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Hillary Clinton says Republicans use crime to ‘scare voters’

Former US Secretary of State Hillary Clinton said on Thursday that the Republicans’ focus on the crime agenda ahead of the 2022 US midterm elections is blatant hypocrisy, telling Don Lemon, gives CNN that the party is not “concerned about the safety of voters, they just want to keep voters scared”.

Clinton, who will headline her first candidate-specific political rally on Thursday night with an event for New York Governor Kathy Hochul, praised President Joe Biden’s efforts to fight inflation as “truly impressive” but said that it is “more challenging to focus that focus on the future” than to feed grievances.

But Clinton’s most scathing attacks on Republicans centered on criminality, telling the CNN that she found it “ironic” and “downright disturbing” that Republicans have not been as fervent in denouncing the attack on Paul Pelosi, husband of House Speaker Nancy Pelosi, as they have been about making crime a political issue.

Crime has been a dominant issue for Republicans during the 2022 campaign, with the party spending millions to attack its Democratic opponents for being “soft” on the issue or linking them, sometimes dubiously, to efforts to withdraw funding. from the police.

This was most clear in the dispute between Hochul and his Republican opponent, Representative Lee Zeldin, in which the Republican condemned the crime in New York City in his bid to be the state’s first Republican governor since George Pataki, who left office in 2006.

Zeldin, according to ad tracker AdImpact, ran six pieces on television last month — five of which focused on crime. Some of these videos show footage of violent crimes taking place in New York, including shootings and robberies, all of which the Republican attributed to Hochul.

Clinton said the focus on crime is Republicans “just trying to incite all kinds of fear and anxiety in people.”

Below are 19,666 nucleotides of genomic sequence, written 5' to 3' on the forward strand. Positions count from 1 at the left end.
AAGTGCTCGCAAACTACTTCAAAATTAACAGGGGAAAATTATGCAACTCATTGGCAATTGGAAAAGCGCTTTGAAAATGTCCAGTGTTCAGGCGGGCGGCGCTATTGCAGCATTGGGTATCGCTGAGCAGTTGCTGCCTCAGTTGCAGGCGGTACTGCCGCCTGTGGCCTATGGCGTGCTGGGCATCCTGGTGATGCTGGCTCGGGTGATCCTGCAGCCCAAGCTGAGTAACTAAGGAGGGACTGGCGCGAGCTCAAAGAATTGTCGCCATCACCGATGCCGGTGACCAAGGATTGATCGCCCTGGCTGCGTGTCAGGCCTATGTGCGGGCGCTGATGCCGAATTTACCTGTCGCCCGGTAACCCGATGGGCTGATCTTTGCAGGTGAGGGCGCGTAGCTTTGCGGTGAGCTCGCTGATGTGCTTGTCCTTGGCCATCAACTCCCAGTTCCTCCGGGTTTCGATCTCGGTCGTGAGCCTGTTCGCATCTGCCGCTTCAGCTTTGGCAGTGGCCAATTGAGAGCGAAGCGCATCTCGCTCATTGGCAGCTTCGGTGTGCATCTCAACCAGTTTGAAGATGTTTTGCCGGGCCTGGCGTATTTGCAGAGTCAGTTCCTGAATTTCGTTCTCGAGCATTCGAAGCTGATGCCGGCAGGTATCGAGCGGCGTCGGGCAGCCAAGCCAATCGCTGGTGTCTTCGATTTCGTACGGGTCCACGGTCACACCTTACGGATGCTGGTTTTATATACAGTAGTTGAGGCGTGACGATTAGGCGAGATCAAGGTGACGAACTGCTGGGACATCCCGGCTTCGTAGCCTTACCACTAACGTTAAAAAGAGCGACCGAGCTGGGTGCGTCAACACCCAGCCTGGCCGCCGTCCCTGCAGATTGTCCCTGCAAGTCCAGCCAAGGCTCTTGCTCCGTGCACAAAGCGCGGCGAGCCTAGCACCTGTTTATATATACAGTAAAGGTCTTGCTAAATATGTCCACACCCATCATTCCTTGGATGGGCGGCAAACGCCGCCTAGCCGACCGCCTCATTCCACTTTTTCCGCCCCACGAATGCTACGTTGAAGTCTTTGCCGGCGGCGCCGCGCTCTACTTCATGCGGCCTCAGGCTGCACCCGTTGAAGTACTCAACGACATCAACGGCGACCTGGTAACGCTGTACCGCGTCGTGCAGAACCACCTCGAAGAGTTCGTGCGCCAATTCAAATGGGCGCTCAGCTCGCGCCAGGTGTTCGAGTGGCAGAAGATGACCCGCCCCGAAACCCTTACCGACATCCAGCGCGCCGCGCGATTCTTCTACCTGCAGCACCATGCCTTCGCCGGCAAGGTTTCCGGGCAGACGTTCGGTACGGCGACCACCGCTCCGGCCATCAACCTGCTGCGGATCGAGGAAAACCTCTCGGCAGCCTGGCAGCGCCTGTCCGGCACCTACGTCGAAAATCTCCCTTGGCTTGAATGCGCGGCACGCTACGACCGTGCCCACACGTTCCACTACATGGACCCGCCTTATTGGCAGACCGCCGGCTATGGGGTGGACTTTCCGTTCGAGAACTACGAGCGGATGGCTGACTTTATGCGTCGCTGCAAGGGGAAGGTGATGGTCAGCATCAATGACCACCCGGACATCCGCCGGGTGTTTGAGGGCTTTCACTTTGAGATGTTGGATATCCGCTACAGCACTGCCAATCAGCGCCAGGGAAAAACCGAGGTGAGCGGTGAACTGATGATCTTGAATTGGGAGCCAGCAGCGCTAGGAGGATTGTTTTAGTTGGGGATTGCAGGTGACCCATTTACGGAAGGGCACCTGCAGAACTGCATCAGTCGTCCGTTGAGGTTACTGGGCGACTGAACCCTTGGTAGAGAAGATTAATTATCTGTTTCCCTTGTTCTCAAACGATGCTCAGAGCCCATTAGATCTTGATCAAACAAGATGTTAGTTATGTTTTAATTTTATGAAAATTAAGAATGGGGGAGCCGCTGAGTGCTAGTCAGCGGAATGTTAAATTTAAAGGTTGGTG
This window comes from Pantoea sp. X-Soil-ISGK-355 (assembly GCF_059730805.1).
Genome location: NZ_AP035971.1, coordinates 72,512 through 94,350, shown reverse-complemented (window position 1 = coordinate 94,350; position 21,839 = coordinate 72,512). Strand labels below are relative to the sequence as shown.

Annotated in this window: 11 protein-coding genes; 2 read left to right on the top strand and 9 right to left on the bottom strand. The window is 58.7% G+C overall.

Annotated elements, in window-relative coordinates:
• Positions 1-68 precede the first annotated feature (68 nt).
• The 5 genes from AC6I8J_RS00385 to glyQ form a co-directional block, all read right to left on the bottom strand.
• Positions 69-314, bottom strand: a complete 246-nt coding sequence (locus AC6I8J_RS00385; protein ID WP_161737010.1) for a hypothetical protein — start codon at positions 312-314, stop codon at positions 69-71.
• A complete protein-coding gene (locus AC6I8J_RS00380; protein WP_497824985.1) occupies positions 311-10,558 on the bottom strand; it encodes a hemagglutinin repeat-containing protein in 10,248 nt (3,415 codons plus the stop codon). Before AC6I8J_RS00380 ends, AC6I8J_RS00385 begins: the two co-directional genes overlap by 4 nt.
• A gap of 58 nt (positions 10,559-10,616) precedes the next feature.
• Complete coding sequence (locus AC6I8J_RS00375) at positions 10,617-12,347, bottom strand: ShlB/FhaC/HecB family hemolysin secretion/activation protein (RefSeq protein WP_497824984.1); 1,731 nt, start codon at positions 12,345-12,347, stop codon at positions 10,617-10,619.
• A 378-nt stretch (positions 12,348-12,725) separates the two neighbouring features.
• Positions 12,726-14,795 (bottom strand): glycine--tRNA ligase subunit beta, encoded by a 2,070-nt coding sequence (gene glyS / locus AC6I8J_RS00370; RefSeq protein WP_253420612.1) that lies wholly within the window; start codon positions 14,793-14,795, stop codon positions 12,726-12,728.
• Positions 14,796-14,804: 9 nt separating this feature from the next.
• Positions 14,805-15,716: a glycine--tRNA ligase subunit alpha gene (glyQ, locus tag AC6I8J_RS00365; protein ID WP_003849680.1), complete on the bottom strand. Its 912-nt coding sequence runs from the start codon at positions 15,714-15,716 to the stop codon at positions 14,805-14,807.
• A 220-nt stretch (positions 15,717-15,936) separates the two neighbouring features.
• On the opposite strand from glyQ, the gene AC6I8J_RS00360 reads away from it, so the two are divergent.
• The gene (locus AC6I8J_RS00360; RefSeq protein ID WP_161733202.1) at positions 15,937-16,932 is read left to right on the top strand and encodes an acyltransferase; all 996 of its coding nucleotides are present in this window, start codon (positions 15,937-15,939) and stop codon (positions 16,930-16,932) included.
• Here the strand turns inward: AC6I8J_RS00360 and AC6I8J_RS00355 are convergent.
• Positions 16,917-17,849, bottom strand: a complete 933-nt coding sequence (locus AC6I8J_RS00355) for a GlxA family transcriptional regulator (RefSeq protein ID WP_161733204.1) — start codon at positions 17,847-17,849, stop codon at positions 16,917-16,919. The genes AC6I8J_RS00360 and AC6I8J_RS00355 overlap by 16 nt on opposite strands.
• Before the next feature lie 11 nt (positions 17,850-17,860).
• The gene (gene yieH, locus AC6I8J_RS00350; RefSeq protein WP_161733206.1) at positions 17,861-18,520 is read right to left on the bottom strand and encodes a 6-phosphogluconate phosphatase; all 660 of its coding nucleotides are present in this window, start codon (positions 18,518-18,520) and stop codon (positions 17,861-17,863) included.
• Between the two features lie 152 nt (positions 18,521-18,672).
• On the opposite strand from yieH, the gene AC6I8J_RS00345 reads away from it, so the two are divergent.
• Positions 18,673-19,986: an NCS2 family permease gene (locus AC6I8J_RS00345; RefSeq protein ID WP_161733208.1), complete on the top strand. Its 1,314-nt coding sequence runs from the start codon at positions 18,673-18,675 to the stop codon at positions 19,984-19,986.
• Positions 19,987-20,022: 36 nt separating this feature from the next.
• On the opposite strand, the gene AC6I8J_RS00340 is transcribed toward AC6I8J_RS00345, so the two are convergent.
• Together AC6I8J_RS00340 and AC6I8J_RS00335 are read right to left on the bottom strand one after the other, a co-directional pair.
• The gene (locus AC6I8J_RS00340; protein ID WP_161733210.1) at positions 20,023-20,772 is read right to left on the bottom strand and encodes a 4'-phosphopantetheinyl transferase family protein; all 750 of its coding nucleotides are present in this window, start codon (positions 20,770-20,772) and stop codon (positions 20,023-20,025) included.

“They’re not dealing with it. They’re not trying to confront it. So I see it as an effort to scare voters,” said the former Democratic presidential candidate.

Shocked by the GOP’s response to Pelosi’s attack

While Clinton said she agreed that crime was a legitimate concern for voters, she argued that Republicans “don’t want to solve a problem, whether it’s crime or inflation or whatever, they just want a problem.”

The former secretary of state, who said former President Bill Clinton spoke to Nancy Pelosi after the attack, showed particular contempt for Kari Lake, the Republican candidate for governor of Arizona who joked about the attack on Paul Pelosi.

The Republican response to the attack, Clinton said, is “unfortunately a real indicator of where we are in our country now that you have people on the Republican ticket, like the woman running in Arizona, laughing at an attack on an 82-year-old man whose wife is second in line to the presidency”.

“I’m rarely shocked, but making fun of this attack, somehow trying to turn it into a joke, the same party that wants us to worry about crime,” Clinton said. “You know, the hypocrisy is incredibly obvious.”

Despite being one of the most well-known Democrats in the country, Clinton has been one of the party’s least visible understudies at campaign rallies in recent years. Her event with Hochul will be the first specific act for candidates she will head this year.

The fact that New York Democrats are asking for his help in increasing turnout in Manhattan underscores the deep anxiety coursing through the party as Election Day approaches, with Hochul locked in a tight race against Zeldin.

Polls show a rush in New York – with a Quinnipiac University poll released in mid-October revealing that 50% of likely voters support Hochul compared to 46% for Zeldin.

Clinton said the tight dispute between Hochul and Zeldin was “more of a participation issue” and that the former presidential candidate expected the Democrat to win on Tuesday.

“But a midterm election is always difficult for the ruling party. […] We’ve seen this over and over in recent history,” Hillary said. “So our job is to convince our voters to come, because if they come, there’s no question that we’re going to win.”

Clinton said the same problem is being faced by Democrats across the country, including the Biden administration, which needs to convince voters that their actions now will make their future better.

“It’s really hard to tell people what’s going to happen in the future when, understandably, they’re focused on the present,” Clinton said. “So, yes, people are worried about the cost of living, they’re worried about the economy, although Republicans have absolutely no plans to do anything about it. It’s more challenging to have that focus on the future.”

Source: CNN Brasil

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